The repercussions of seven years of war in Yemen have fallen heavily on women. Two scholars, the Yemeni researcher and poet Saba Hamzah and the artist Jihad Jarallah have launched the Yemeni Women Archive to make sure their stories are not lost.
The archive project seeks to document the experiences of women facing marginalisation, exclusion, and daily challenges, Hamzah, who resides in the Netherlands, told Al-Fanar Media.
Through narratives in various forms, the initiative aims to create a unique archive of transformation stories of women and the “gender challenges they face in their various life phases,” Hamzah said. It will serve as “a space for knowledges emerging from women’s experiences and histories in Yemen and the diaspora.”
It will collect and preserve stories of women regardless of their age, or intellectual or political affiliations, she added, noting that these experiences illuminate aspects of change that women make in all fields.
Born in Sanaa, Saba Hamzah left her home country in 2016, seeking refuge in a series of countries before settling in the Netherlands in 2018. There, she became active in writing and research in Dutch higher education institutions. She was recently appointed as a researcher at the National Museum of World Cultures in the Netherlands.
On International Women’s Day in 2020, Hamzah received an honourable mention award from Utrecht University’s Rosanna Fund for Women Grants. Last year, she was nominated for the El Hizjra Literature Prize for her first poems in Dutch, a language she learned in the diaspora.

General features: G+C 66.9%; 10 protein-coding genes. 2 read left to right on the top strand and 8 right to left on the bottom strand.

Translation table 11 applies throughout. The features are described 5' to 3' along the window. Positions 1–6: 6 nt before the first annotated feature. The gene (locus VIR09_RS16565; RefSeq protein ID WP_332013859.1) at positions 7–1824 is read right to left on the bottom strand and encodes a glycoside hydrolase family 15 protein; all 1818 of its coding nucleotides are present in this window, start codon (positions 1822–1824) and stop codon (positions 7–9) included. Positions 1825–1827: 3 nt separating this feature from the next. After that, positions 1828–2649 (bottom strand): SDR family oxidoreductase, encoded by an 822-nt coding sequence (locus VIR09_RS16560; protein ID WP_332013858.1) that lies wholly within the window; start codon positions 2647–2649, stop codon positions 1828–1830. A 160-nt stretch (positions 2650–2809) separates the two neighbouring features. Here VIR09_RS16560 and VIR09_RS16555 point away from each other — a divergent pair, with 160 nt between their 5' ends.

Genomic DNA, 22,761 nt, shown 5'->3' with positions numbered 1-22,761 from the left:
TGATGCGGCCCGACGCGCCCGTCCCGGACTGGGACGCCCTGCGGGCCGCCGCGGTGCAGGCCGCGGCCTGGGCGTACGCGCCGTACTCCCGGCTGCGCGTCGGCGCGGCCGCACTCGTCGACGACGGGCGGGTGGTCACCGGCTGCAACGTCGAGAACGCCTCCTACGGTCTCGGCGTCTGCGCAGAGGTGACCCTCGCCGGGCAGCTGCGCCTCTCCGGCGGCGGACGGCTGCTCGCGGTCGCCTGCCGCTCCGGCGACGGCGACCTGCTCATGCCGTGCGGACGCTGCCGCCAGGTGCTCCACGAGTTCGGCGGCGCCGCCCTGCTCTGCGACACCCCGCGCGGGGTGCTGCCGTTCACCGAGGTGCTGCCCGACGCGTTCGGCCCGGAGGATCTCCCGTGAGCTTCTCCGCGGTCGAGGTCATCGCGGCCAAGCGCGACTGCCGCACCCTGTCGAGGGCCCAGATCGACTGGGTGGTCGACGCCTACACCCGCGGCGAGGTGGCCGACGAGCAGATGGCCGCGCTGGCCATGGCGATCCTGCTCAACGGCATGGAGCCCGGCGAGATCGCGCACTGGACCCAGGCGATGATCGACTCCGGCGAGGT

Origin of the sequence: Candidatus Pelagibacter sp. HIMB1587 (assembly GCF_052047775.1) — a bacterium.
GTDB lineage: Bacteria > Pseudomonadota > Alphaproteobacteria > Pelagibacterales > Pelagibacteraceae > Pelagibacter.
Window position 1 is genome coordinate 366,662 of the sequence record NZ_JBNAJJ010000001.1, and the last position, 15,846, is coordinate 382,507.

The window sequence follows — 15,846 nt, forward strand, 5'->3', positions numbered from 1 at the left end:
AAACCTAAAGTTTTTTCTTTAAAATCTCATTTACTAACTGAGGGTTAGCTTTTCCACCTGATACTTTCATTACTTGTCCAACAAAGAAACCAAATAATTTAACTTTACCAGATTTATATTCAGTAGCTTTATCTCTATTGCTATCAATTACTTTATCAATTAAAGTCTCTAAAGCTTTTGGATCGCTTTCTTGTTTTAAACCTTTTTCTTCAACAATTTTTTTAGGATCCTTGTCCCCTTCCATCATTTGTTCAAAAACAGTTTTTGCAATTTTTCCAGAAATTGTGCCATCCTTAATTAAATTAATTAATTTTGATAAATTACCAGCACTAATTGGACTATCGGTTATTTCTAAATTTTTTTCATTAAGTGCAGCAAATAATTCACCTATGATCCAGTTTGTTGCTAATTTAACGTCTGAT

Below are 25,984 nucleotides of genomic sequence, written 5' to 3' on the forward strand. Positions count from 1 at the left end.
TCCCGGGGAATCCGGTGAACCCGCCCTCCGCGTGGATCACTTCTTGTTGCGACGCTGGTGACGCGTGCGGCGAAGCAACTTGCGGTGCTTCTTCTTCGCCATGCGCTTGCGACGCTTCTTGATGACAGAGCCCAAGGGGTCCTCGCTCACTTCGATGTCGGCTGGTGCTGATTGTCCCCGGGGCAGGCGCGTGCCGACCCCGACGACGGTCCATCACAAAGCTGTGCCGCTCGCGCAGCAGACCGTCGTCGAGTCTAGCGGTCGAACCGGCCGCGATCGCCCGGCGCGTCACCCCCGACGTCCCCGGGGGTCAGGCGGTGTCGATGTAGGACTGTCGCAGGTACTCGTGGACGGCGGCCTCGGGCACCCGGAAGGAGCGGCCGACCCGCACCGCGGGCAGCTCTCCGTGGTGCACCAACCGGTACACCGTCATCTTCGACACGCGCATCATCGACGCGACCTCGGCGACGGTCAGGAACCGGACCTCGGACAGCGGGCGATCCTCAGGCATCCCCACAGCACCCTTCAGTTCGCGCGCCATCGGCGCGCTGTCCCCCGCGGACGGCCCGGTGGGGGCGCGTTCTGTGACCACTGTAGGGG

Regarding her motives to launch the Yemeni Women Archive initiative, Hamzah said: “We believe that women in general, and Yemeni women in particular, are history makers through hundreds of incidents, but most of these stories go undocumented and might get lost, especially in times of war. This increases the responsibility and importance of documenting and archiving these stories to preserve them from loss or oblivion.”
“We believe that women in general, and Yemeni women in particular, are history makers through hundreds of incidents, but most of these stories go undocumented and might get lost, especially in times of war. This increases the responsibility and importance of documenting and archiving these stories to preserve them from loss or oblivion.”Saba Hamzah, Yemeni researcher and poet.
Hamzah’s own experience as a refugee had a great impact on her academic interests and research career. It motivated her to dedicate most of her research to women’s issues in Yemen, ways of empowering them, and the difficulties they face.
She attributes her personal motivation behind the archive project to “the constant passion for archiving and preserving memory,” she said. “This is especially true because of my lacking details of my ancestors’ history due to the lack of any pictures of them, or documenting clips of their stories,” she said.
On November 17, the Dutch Ministry of Foreign Affairs announced its support for the initiative’s first activity, the “Mural of She’s”, which aims to create a safe and creative space for women to write their stories.